You've read my review of his first book. (Or not...) Six years later, here's another, and he remains one of my role models as an author and as a person. He's back in China, as a freelance journalist rather than a teacher this time, and that's every bit as illegal as it sounds. The man was born to write, and would be doing so no matter where he lived or what he did there. Yet again, he's met some extremely interesting people and told their stories well. He was able to travel among cities and villages, rich and poor, Han and minority. The book spans three years, plus two additional years of research, and you'll see just as much technological and infrastructure progress in the book as I did in my time in China. Two more years for publication, and that's just fine. I'm a recent NaNoWriMo winner -- my first time trying -- but I know that truly great literature takes a bit longer. Like me, Hessler is drawn to Uyghurs, outsiders, small towns, and Muslim food in China. But again, that doesn't matter. You'll care about anything he writes, because that's part of his gift. Humor, insight, intelligence, honesty, and that rare ability to touch both your heart and your mind. Some fascinating tales from China's past, many of which were new to me, give it a timeless quality as well. I don't want him to write faster, because that can't be done. I want more authors to aspire to this level of quality, because I read them much faster than Hessler writes them. Five stars out of five, another keeper, and all the other superlatives I roll out on rare and special occasions. I'm glad I didn't wait for the paperback. I'm not so glad it sat on my bookshelf unread for so long, because this could've been my second or third reading instead of my first.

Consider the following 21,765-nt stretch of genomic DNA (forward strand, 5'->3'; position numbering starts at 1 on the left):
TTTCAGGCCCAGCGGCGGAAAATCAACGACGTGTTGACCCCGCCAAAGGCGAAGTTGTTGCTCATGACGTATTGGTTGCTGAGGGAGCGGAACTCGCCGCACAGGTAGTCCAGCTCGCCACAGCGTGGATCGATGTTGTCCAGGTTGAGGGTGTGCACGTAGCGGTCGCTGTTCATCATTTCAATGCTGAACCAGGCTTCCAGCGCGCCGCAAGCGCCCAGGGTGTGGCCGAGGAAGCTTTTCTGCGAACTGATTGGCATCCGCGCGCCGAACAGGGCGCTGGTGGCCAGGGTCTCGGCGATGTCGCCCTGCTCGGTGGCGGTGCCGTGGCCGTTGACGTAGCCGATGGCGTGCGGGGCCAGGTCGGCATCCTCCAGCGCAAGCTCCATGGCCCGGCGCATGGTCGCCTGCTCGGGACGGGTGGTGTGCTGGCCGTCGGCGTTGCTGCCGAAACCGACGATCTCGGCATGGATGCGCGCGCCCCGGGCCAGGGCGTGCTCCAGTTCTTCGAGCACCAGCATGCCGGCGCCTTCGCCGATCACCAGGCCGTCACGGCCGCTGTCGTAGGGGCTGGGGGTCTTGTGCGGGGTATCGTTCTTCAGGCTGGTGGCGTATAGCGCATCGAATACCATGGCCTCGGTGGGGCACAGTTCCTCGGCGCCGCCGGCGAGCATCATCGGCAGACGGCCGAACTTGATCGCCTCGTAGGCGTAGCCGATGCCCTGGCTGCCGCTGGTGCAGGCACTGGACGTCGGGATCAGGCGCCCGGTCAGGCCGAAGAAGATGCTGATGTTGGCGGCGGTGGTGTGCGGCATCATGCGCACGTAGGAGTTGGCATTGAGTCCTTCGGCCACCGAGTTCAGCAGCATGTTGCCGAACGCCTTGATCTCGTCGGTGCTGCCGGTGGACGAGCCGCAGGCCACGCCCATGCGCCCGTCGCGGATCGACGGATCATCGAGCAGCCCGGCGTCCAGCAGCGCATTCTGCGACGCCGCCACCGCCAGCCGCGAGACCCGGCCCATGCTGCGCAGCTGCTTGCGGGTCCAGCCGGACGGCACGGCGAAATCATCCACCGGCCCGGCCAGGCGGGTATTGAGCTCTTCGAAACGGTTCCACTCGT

109 von 124 Kunden fanden die folgende Rezension hilfreich
Lacks the Empathy and Intimacy of River Town 5. Mai 2006
Von Steve Koss - Veröffentlicht auf Amazon.com
Format: Gebundene Ausgabe
In 2001, Peter Hessler introduced us to the Yangtze River town of Fuling. Hessler had traveled there in the mid-1990's as one of the first Peace Corps volunteers admitted to China, and he arrived naive, wide-eyed, uneducated about Chinese language and culture, and generally lost. In his first book, RIVER TOWN, he recounted his two years teaching English at a small college to young people studying to be English teachers in China. Hessler led us through his cultural awakening to Chinese life, academic bureaucracy and the constant infusion of Communist Party ideology, and the awakening of his students' lives to adulthood and the possibilities of the outside world. As Hessler jogs around the countryside (only foreigners jog in China) and gradually learns to read and speak Chinese language, he opens the world of interior China to his readers. By all accounts, RIVER TOWN is a master work, a personal and intimate account of both the author's education as well as that of his students, made all the more poignant by the fact that most of Hessler's Fuling is now underwater thanks to the enormous reservoir that rose behind the gates of the Three Gorges Dam.